Dance Fest with Love

YOU COULD FEEL the love in the humid July air, on stage as well as behind the scenes, at the 22nd annual Fire Island Dance Festival.Creative expressions from the heart even included a marriage proposal by Andrea Miller, artistic director and choreographer of Gallim Dance, to her fiancé Juan Pengifo. After jump- ing on stage to profess her deep love and admiration, Miller’s request was accepted by Pengifo.“I was completely surprised,” said Pengifo as he cried with joy.A dance fest love commitment was appropriate as the couple found each other right there in the Fire Island Pines in 2011, when she resided just two houses down from the magnificent water- front stage. Miller credited the FIDF for the connection to her partner, as well as to their recently deceased friends, Harvey Alter and Mike Young, who hosted her as a festival choreographer. She paid tribute to the couple by choreographing a dance where Gwyn Mackenzie represented her mourning in a dramatic, silk hooded cape, while Austin Tyson and Paul Vickers artfully expressed Alter and Young’s undying love.
“Relationships are the corner- stone of all that we do, whether it’s the relationships between the dancers and the audience, between dancers and choreographers, or between our per- formers and their hosts,” said Denise Roberts Hurlin, founding director of Dancers Responding to AIDS, a program of Broadway Cares/Equity Fights AIDS.

The beauty of human trust and support was demonstrated by all 32 professional dancers including ballet legend Wendy Whelan and choreographer Brian Brooks, who relied on each other to balance and move gracefully about the stage, falling and entangled in each other until a peaceful surrender.As dancers sailed across the stage at water’s edge, boats sailed along in the backdrop, while a large pink flag of AIDS awareness waved above. Three days of sold-out crowds braved the heat to experience the diverse mix of Broadway, ballet, contemporary and modern dance as well as the world premieres of five works.This year’s celebration was hosted by Tituss Burgess, of Broadway fame, who recently received his second Emmy Award nomination for his role in “Unbreakable Kimmy Schmidt.”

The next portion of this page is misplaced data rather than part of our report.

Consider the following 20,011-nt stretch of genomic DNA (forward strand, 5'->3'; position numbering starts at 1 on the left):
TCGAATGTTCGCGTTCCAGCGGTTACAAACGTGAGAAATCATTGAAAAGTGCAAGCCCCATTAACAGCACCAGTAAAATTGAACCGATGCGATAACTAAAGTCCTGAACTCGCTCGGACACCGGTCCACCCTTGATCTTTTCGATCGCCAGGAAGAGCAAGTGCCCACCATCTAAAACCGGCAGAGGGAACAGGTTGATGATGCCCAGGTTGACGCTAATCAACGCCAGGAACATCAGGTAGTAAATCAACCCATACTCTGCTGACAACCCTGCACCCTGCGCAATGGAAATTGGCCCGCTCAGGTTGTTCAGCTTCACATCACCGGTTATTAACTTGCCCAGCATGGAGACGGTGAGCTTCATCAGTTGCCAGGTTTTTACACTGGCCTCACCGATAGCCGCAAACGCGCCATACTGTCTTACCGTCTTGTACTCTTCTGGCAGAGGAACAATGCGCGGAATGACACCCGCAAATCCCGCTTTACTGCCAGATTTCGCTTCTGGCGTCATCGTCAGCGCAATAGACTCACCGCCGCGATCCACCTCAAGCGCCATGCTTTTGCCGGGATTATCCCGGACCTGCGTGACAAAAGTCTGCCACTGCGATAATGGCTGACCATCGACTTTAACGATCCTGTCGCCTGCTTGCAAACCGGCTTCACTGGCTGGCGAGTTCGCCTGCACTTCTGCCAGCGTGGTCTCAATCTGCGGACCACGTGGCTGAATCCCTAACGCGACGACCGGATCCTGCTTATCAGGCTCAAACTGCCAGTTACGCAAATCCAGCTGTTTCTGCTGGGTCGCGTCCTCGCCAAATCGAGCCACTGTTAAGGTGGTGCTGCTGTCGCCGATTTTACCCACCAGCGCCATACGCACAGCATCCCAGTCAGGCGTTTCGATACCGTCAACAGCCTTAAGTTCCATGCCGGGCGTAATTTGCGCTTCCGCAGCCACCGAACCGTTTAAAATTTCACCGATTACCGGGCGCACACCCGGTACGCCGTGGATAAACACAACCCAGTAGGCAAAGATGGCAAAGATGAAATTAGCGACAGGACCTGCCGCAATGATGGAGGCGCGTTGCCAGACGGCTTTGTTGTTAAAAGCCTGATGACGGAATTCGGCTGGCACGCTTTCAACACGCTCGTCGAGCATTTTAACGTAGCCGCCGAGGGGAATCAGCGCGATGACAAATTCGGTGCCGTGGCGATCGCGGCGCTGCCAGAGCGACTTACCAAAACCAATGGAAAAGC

A new fundraising record was set with $560,133 in receipts for the festival this year, according to a press release, which stated, “In its 22 editions, Fire Island Dance Festival has raised more than $4.8 million to help ensure that those in need living with HIV/AIDS and other debilitating illnesses in New York and across the country have access to lifesaving medications, counseling, healthy meals and emergency financial assistance.” The fund relies on the performing arts community to support social services via more than 450 AIDS and family service organizations nationwide.Recipients of that support recently included victims of the LGBT club shooting in Orlando, Florida, and a gripping performance inspired by that tragedy left the audience in hopeful tears as Jonathan Campbell and Austin Diaz’s untied bonded wrists, kissed passionately and celebrated same- sex love and freedom to the tune of “Somewhere Over the Rainbow” and “There’s a Place for Us”amidst the powerful voices of Judy Garland and Shirley Bassey.Love also exuded through the twirls and lifts of a hot male duo from Cuba’s Ballet Contemporáneo de Camagüey. Their glistening muscular physiques seen for the first time in the United States, Armando Gomez Brydson and Jesus Arias Pagues shared the perfect blend of sexuality and sensitivity. History was made with the piece too as choreographer Pedro Ruiz, was the first Cuban-American given an official position with a Cuban dance company.Although serious talent and emotions abounded on and off stage, the lighter side was not forgotten and neither were the scorching temperatures. Iced towels and popsicles were served to the audience, who were also refreshed with Burgess’s comical wisecracks like his simplistic sum-up that “skinny people are so talented.”Choreographer Al Blackstone’s “Gay Paree,” the lighthearted finale to this year’s performances. (Photo by Whitney Browne)